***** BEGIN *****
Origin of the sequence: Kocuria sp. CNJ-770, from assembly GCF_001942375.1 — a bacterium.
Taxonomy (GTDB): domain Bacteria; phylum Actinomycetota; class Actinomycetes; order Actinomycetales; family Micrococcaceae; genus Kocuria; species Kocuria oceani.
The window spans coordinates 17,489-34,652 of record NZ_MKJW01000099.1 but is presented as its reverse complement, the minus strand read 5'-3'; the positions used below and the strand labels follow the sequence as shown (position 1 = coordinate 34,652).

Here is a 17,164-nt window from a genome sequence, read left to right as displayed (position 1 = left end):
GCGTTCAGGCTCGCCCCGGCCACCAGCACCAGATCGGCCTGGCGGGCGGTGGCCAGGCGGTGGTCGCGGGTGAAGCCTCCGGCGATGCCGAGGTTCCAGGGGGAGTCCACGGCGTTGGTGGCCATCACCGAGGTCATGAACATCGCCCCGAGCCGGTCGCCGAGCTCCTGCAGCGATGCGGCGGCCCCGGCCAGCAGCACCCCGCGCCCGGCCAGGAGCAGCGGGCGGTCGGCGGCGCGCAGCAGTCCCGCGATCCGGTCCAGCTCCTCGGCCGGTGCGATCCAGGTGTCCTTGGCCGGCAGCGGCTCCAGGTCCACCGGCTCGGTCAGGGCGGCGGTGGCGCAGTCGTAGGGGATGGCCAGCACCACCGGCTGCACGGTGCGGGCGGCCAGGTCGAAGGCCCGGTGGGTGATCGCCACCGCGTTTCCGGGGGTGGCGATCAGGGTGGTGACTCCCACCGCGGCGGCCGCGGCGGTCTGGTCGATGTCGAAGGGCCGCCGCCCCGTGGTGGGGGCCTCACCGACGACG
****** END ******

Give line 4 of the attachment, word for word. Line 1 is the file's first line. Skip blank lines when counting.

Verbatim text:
Here is a 17,164-nt window from a genome sequence, read left to right as displayed (position 1 = left end):